The Undisputable Truth

Your time is limited, so working with ideal clients is essential.

It's simple math. A finite number of hours in the day translates into having only so much time to serve however many clients you take on. This being an undisputable truth, chances are you either have too many clients or you don't have enough ideal clients-or both. There is a "right" number of ideal clients for your business-the number that allows you to sleep at night, both because you have the time to do it and because you know you are doing the best you can for both your clients and your business.

You can't serve them all. So you have to decide which people to keep and which ones to let go, either to make room for more of the ideal clients, or to simply decrease your clientele to a manageable number so you can serve the ideal clients even better.

If you've come to this conclusion already, whether you're comfortable with it or scared about it, congratulations. You've faced a fact that can make a huge, positive difference for both your clients and you. It's all part of deciding to make your business all about them, the clients.

So when the time comes to thin the rows, separate wheat from chaff, raise the cream to the top (or whatever other euphemism makes the idea of letting go of hard-won clients easier), how can you begin this process with efficiency and grace? A letter is a simple, clear way to help people understand what you are doing.

Of course, sending a letter has its hurdles, the primary one being clearance from your compliance department. The other difficulty, knowing what to write, will be addressed here, in this article. Know that we've tried to make the message as compliance-friendly as we can, and you should work with your own people to ensure that it is acceptable.

Now that I've said my piece, what should you say?

Consider creating two different letters, which you'll send to different types of clients. First is the "Dear John" letter saying, essentially, that you're working in a different market niche-and they are not part of it. (Sound harsh? I suppose it could be, but if you remember that it is in their best interest to find an advisor who specializes in serving them and other people like them, you should be able to communicate this with some kindness.) You can also include a referral to another advisor, if there's someone in whom you have confidence.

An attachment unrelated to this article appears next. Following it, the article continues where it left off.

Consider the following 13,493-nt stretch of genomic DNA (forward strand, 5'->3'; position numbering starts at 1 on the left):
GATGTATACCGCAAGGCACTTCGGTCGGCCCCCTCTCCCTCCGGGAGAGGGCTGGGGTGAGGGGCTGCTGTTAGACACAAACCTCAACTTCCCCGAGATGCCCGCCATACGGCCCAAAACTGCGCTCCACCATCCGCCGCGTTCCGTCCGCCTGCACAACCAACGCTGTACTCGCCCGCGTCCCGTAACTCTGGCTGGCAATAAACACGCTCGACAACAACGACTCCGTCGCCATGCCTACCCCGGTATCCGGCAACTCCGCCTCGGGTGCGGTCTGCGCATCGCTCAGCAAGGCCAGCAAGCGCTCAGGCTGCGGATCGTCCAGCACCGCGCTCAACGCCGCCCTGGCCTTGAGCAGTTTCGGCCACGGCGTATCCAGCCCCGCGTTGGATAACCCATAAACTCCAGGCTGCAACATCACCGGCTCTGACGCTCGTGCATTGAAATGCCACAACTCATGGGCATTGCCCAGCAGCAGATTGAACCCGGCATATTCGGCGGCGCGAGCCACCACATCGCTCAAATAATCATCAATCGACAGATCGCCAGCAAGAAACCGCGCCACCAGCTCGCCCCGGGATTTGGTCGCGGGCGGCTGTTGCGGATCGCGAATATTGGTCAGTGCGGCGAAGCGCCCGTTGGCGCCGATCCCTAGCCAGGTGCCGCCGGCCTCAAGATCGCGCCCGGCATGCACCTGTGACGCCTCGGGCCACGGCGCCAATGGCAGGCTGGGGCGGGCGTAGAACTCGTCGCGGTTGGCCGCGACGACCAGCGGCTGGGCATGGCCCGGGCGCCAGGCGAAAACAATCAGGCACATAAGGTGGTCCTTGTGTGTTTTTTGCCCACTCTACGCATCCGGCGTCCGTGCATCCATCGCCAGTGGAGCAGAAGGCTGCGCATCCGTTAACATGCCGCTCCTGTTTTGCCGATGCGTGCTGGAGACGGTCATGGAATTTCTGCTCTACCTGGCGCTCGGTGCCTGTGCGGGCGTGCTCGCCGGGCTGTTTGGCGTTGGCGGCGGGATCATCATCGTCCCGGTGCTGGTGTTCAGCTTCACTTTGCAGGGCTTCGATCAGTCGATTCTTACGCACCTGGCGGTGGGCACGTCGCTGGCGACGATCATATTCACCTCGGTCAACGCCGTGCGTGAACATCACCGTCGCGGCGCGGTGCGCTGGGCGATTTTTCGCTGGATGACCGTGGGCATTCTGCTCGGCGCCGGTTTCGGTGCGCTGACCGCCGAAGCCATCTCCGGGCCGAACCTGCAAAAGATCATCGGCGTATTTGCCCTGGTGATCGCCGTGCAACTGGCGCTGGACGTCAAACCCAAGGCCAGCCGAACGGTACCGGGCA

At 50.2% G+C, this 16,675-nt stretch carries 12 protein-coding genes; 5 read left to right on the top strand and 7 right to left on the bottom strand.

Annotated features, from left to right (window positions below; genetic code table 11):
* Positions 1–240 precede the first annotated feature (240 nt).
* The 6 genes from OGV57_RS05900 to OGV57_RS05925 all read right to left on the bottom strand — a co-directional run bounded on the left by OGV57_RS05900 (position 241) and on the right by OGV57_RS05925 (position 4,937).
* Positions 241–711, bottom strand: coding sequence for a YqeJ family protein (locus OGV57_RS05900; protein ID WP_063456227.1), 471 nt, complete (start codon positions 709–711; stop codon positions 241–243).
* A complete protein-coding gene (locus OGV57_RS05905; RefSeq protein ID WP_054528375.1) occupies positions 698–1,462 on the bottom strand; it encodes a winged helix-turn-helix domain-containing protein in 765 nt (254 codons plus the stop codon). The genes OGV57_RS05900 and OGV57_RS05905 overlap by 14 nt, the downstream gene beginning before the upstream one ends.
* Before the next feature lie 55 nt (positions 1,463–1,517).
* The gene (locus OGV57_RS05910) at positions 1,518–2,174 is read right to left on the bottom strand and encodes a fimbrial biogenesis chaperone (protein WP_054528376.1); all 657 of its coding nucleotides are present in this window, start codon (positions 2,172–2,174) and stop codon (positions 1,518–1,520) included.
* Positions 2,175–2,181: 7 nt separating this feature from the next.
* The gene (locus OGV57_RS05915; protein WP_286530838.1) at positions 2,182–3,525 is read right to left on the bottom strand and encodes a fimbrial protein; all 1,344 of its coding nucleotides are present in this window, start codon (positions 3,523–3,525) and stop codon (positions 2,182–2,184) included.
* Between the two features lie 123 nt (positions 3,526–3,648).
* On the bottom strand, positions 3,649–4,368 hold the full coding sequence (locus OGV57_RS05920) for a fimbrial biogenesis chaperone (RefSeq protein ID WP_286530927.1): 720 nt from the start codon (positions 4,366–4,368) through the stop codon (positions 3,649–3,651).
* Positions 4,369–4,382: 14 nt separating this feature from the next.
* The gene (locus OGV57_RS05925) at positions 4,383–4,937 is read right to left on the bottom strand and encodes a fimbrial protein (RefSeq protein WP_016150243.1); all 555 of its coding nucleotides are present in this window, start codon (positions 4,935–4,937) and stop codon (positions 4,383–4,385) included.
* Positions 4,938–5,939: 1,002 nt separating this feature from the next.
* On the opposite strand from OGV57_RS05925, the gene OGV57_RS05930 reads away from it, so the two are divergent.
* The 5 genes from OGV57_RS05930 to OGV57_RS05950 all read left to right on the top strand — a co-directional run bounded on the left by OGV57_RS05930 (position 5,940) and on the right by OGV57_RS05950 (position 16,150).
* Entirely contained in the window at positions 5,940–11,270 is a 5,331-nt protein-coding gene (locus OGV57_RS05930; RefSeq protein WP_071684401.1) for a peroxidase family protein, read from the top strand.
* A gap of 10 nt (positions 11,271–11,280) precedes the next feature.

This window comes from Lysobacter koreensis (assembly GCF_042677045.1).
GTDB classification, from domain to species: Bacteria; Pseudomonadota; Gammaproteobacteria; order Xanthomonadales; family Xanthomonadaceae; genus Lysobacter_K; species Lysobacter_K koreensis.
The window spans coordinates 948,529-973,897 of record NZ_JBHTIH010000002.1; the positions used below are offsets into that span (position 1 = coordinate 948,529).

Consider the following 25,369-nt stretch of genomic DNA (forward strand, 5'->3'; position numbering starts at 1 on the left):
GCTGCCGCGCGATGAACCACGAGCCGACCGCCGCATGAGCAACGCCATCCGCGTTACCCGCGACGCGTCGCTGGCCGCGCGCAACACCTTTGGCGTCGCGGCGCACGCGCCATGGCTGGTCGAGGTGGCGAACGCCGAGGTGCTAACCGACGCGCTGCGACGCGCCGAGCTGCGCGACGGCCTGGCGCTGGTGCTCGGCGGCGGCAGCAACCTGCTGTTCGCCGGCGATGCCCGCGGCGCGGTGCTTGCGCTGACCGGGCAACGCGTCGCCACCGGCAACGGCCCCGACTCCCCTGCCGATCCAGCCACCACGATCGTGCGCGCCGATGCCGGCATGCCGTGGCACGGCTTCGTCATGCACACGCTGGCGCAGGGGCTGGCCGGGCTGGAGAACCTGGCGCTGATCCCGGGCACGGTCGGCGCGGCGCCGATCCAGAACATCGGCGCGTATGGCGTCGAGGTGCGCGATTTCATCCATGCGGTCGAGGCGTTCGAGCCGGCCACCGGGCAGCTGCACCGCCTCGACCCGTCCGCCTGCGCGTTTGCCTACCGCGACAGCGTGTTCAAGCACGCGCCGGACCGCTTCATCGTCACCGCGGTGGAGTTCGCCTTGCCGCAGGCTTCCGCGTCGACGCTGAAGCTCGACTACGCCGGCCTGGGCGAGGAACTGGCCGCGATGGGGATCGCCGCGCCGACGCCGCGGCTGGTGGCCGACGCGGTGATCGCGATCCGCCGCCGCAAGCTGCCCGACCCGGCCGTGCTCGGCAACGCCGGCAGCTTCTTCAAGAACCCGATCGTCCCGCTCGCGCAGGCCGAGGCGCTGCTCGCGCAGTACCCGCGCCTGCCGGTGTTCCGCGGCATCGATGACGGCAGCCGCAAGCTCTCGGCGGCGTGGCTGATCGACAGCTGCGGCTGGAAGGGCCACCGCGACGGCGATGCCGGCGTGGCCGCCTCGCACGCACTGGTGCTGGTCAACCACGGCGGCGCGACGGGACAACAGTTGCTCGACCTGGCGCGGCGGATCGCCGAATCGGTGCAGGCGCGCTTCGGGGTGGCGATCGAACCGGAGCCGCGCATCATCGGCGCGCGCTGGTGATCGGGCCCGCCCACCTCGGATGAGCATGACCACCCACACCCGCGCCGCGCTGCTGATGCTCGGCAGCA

The other letter is more of an announcement of coming changes and an invitation for clients to talk with you, their advisor, about what the new changes will mean.

In either case, you start by telling them the truth: Let people know that, in order to provide the best possible service to your clients, you are focusing on a core group who meet specific criteria. (Those criteria are what I call the Ideal Client Profile, which you can read more about and can be created or modified by going to The profile includes both personality characteristics, such as "enjoys delegating financial tasks," as well as financial factors, such as "has investable assets exceeding $250,000.") Including these criteria as part of the first letter could help recipients realize that they are not your ideal clients. It might be along these lines:

Dear Joe & Susan,

This letter is to announce that we have been examining how we can be of the utmost service and value to our ideal clients. Although we have appreciated your business and working with you, it has become apparent that we will no longer be able to serve your needs. We are enclosing a referral to a reputable financial advisor who may be better suited to your financial situation and advisory requirements. Also enclosed is our Ideal Client Profile, which details the type of client who benefits most from working with us. If you feel there has been some error or misunderstanding, please contact our office, either by calling 555-5555 or e-mailing us at [email protected]. Know that we wish you the best of success in your financial future.

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